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"Dipingo me stessa perché passo molto tempo da sola e sono il soggetto che conosco meglio".
Frida Kahlo

The Two Fridas by Frida Kahlo

If there is one female artist who changed the history of 20th century art all over the world, it is Frida Kahlo. An artist tied to the traditions and culture of her home country, Mexico. But who has made art his obsession. His passion and his life tell of his restless soul and his anxieties. Frida above all tells the reality that surrounded her.

Today’s post is therefore dedicated to the dual soul of Frida Kahlo and her work The Two Fridas.

The Story of Frida Kahlo

Frida Kahlo grew up in the shadow of the Mexican Revolution. She was a strong advocate for social justice. But also of the complex history and culture of his country.

She tells people that she was born in 1910 instead of 1907, to be a daughter of the Revolution.

A feature of his works are references to colonial religious art. And also to Aztec sculpture. But these are always linked to the strong themes of nature and inner emotion.

In addition to being known for her personality, Frida’s face is known for portraits. These are made from the early years. Also because due to some unfortunate events she is forced to stay in bed and paint.

Frida. The illness and the accident

In 1914 , his parents and the family doctor thought he had contracted poleomyelitis but it was later discovered that he suffered from a deformation of the vertebrae which attacked and damaged his right leg. It is not the only tragedy in her life that changes her physically. While she is still a student in 1925 fact, she is the victim of a road accident on a bus which forces her to stay in bed for many years in a cast due to the numerous fractures.

So he decides to ask the family to spend their time to have brushes and canvases and a mirror and begins to represent herself and the world around her with an attention to detail and emotional tension that are recognizable in all her works.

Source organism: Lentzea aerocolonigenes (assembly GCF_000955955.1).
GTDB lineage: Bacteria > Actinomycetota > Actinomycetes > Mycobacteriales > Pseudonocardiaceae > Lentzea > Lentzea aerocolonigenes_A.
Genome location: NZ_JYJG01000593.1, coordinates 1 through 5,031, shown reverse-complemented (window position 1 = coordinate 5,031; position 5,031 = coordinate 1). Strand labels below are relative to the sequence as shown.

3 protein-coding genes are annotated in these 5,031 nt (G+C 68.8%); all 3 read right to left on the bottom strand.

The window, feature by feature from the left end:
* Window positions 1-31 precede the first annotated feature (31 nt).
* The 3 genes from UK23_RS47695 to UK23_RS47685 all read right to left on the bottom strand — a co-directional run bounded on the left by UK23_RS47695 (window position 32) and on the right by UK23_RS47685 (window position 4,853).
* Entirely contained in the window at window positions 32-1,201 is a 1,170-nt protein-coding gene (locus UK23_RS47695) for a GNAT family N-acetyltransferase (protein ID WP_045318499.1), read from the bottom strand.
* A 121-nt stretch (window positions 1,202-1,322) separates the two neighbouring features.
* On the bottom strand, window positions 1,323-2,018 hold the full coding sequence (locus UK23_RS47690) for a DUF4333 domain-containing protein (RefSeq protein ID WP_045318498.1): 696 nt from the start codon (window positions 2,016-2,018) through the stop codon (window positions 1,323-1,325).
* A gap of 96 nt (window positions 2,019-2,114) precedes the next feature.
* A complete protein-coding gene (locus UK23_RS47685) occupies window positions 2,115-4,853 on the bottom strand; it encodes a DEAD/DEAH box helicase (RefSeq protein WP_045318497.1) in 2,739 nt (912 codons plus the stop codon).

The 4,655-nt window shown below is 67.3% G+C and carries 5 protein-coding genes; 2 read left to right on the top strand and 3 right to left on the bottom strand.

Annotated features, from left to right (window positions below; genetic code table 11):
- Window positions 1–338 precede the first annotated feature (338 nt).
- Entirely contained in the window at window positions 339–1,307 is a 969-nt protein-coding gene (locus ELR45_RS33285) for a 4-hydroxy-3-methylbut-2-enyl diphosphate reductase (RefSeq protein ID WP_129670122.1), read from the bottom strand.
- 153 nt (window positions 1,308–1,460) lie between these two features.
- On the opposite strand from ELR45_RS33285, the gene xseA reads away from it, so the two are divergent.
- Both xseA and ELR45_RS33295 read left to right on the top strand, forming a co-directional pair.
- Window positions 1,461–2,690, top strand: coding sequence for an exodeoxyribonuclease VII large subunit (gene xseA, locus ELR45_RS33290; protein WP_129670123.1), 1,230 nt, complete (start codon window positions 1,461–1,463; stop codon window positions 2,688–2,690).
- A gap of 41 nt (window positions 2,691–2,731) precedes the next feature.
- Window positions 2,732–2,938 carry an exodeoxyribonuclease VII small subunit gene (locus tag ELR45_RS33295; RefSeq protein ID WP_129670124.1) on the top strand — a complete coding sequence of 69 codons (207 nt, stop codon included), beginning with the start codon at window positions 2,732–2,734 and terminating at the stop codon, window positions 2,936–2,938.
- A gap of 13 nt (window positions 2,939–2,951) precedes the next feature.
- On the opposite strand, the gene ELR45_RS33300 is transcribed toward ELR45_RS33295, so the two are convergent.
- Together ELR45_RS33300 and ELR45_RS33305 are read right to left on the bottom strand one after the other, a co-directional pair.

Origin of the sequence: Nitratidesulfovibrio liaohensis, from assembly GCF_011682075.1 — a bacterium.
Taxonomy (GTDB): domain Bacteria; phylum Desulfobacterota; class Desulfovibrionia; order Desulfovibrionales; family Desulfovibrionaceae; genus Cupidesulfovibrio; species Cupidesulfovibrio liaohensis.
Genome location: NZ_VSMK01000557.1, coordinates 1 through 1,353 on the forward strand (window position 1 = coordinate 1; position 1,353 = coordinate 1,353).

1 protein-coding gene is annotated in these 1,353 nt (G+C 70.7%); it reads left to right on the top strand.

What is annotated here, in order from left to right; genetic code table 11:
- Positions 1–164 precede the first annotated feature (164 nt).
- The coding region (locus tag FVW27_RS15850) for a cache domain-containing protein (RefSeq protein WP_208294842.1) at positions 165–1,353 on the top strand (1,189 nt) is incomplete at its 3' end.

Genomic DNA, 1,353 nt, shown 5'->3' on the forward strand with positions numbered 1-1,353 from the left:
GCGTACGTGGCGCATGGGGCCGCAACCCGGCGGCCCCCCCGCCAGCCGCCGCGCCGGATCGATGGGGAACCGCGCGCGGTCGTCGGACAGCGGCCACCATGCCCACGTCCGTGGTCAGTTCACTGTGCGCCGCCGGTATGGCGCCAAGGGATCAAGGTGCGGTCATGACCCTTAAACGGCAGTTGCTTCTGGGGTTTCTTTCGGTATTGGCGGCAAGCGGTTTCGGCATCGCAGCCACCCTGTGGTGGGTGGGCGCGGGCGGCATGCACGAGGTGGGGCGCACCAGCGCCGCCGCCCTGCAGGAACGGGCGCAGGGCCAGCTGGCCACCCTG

She is a woman who suffers physically but also internally and therefore begins to explore her emotional states and to question important themes such as those of the power of relationships and gender issues through her works.

Frida Kahlo and her two souls

This is why she begins to withdraw and art becomes a way to escape and tell about herself. However, nothing is faced only with the pessimism of someone experiencing a tragedy. Rather, each experience is lived and represented also through the joy, folklore and desire to live typical of Mexico.

They are two sides of the same coin, which are present in Frida as often in each of also characterized by this ambivalence Le due Frida . Already from the title one perceives the need for union and division of some of the characteristics of the woman.

Two Frida Kahlo’sThe work

The painting tells of the difficult sense of dualism in Frida’s soul. On the one hand the thrust towards Europe and the West, represented on the left as a Frida dressed in white and on the other, opposite, Mexico on the right as a Frida wearing a typical traditional Mexican dress.

The two figures are divided and united at the same time: they are united by crossed hands, as well as an artery that starts and reaches the two hearts of the woman. The left heart, the Western is open, as if cut in half and we can see the inside. This bleeds and dirty the long white dress red because one of the veins that crosses it was cut by a pair of scissors, by Frida herself. The symbolic reference may be linked to the Catholic representation of the image of the Sacred Heart of Mary, very common in Mexico in those years.

The right heart is intact, and connected through another artery to an object that Frida is holding between her fingers. It appears to be a medallion with an image, perhaps a photograph of her love Diego Rivera, with whom she had married ten years earlier and from whom she divorced in the same year of making the work because of his betrayal with Frida’s sister , Christine.

The message of Frida Kahlo’s works

The story of Frida and her works are very fascinating to me and she has certainly become a symbol offemale emancipation not only as an artist but also as a woman in Mexican and Western culture. Its representation is now everywhere and the message it carries reaches all of us loud and clear.

I love it very much and I rediscovered it thanks to some exhibitions I’ve visited and certainly also thanks to the film that tells its story. I told you about it in my video about 5 films for art lovers. And what do you think? For you too, is Frida the woman artist with two souls who has upset and continues to upset the history of art?

Cover image: The twoFridas , 1939,173.5 x 173 cm, Museo de Arte Moderno of Mexico City oil on canvas, (source The Artchive free use for critical commentary on the work)

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